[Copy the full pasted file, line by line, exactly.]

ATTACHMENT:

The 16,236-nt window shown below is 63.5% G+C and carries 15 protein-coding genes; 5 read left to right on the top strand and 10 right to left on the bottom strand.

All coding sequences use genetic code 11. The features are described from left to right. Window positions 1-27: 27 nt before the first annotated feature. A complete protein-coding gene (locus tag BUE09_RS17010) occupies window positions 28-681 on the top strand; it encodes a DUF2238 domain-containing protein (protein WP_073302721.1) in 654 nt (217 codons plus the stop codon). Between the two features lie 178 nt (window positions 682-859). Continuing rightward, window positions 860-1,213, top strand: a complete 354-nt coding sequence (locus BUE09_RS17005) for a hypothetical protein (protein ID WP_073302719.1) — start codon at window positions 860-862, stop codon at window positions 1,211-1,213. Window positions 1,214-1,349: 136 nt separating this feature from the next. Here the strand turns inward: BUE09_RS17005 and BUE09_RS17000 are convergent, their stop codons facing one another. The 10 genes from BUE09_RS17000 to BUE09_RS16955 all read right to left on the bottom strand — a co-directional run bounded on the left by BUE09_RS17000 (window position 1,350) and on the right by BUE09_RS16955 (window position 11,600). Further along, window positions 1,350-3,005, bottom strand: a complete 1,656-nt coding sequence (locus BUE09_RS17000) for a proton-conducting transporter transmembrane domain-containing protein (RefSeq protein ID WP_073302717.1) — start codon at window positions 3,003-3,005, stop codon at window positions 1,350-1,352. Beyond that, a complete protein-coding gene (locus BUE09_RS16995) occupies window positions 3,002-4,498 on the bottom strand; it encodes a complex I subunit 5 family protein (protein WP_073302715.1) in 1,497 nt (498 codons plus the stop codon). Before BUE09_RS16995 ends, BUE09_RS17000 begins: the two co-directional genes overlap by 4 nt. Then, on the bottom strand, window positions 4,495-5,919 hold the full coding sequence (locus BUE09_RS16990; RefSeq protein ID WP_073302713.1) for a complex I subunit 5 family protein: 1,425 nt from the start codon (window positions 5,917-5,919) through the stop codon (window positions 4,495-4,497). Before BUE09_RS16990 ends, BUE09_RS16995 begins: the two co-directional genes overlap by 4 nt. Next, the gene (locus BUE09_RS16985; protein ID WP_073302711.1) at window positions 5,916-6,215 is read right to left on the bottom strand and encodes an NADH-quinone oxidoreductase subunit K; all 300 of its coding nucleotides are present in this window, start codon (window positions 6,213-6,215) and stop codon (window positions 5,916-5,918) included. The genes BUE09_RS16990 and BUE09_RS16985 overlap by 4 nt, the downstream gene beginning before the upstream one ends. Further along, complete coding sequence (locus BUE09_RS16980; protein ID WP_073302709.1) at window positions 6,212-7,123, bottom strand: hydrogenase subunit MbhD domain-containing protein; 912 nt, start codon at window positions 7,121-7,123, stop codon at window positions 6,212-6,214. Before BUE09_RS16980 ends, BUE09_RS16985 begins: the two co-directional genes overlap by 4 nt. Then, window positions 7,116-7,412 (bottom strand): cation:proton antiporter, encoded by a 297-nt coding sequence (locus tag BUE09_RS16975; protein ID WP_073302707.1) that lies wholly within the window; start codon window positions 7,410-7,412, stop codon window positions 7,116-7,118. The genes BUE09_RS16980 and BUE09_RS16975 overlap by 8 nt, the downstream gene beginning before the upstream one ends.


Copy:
The 16,236-nt window shown below is 63.5% G+C and carries 15 protein-coding genes; 5 read left to right on the top strand and 10 right to left on the bottom strand.

All coding sequences use genetic code 11. The features are described from left to right. Window positions 1-27: 27 nt before the first annotated feature. A complete protein-coding gene (locus tag BUE09_RS17010) occupies window positions 28-681 on the top strand; it encodes a DUF2238 domain-containing protein (protein WP_073302721.1) in 654 nt (217 codons plus the stop codon). Between the two features lie 178 nt (window positions 682-859). Continuing rightward, window positions 860-1,213, top strand: a complete 354-nt coding sequence (locus BUE09_RS17005) for a hypothetical protein (protein ID WP_073302719.1) — start codon at window positions 860-862, stop codon at window positions 1,211-1,213. Window positions 1,214-1,349: 136 nt separating this feature from the next. Here the strand turns inward: BUE09_RS17005 and BUE09_RS17000 are convergent, their stop codons facing one another. The 10 genes from BUE09_RS17000 to BUE09_RS16955 all read right to left on the bottom strand — a co-directional run bounded on the left by BUE09_RS17000 (window position 1,350) and on the right by BUE09_RS16955 (window position 11,600). Further along, window positions 1,350-3,005, bottom strand: a complete 1,656-nt coding sequence (locus BUE09_RS17000) for a proton-conducting transporter transmembrane domain-containing protein (RefSeq protein ID WP_073302717.1) — start codon at window positions 3,003-3,005, stop codon at window positions 1,350-1,352. Beyond that, a complete protein-coding gene (locus BUE09_RS16995) occupies window positions 3,002-4,498 on the bottom strand; it encodes a complex I subunit 5 family protein (protein WP_073302715.1) in 1,497 nt (498 codons plus the stop codon). Before BUE09_RS16995 ends, BUE09_RS17000 begins: the two co-directional genes overlap by 4 nt. Then, on the bottom strand, window positions 4,495-5,919 hold the full coding sequence (locus BUE09_RS16990; RefSeq protein ID WP_073302713.1) for a complex I subunit 5 family protein: 1,425 nt from the start codon (window positions 5,917-5,919) through the stop codon (window positions 4,495-4,497). Before BUE09_RS16990 ends, BUE09_RS16995 begins: the two co-directional genes overlap by 4 nt. Next, the gene (locus BUE09_RS16985; protein ID WP_073302711.1) at window positions 5,916-6,215 is read right to left on the bottom strand and encodes an NADH-quinone oxidoreductase subunit K; all 300 of its coding nucleotides are present in this window, start codon (window positions 6,213-6,215) and stop codon (window positions 5,916-5,918) included. The genes BUE09_RS16990 and BUE09_RS16985 overlap by 4 nt, the downstream gene beginning before the upstream one ends. Further along, complete coding sequence (locus BUE09_RS16980; protein ID WP_073302709.1) at window positions 6,212-7,123, bottom strand: hydrogenase subunit MbhD domain-containing protein; 912 nt, start codon at window positions 7,121-7,123, stop codon at window positions 6,212-6,214. Before BUE09_RS16980 ends, BUE09_RS16985 begins: the two co-directional genes overlap by 4 nt. Then, window positions 7,116-7,412 (bottom strand): cation:proton antiporter, encoded by a 297-nt coding sequence (locus tag BUE09_RS16975; protein ID WP_073302707.1) that lies wholly within the window; start codon window positions 7,410-7,412, stop codon window positions 7,116-7,118. The genes BUE09_RS16980 and BUE09_RS16975 overlap by 8 nt, the downstream gene beginning before the upstream one ends.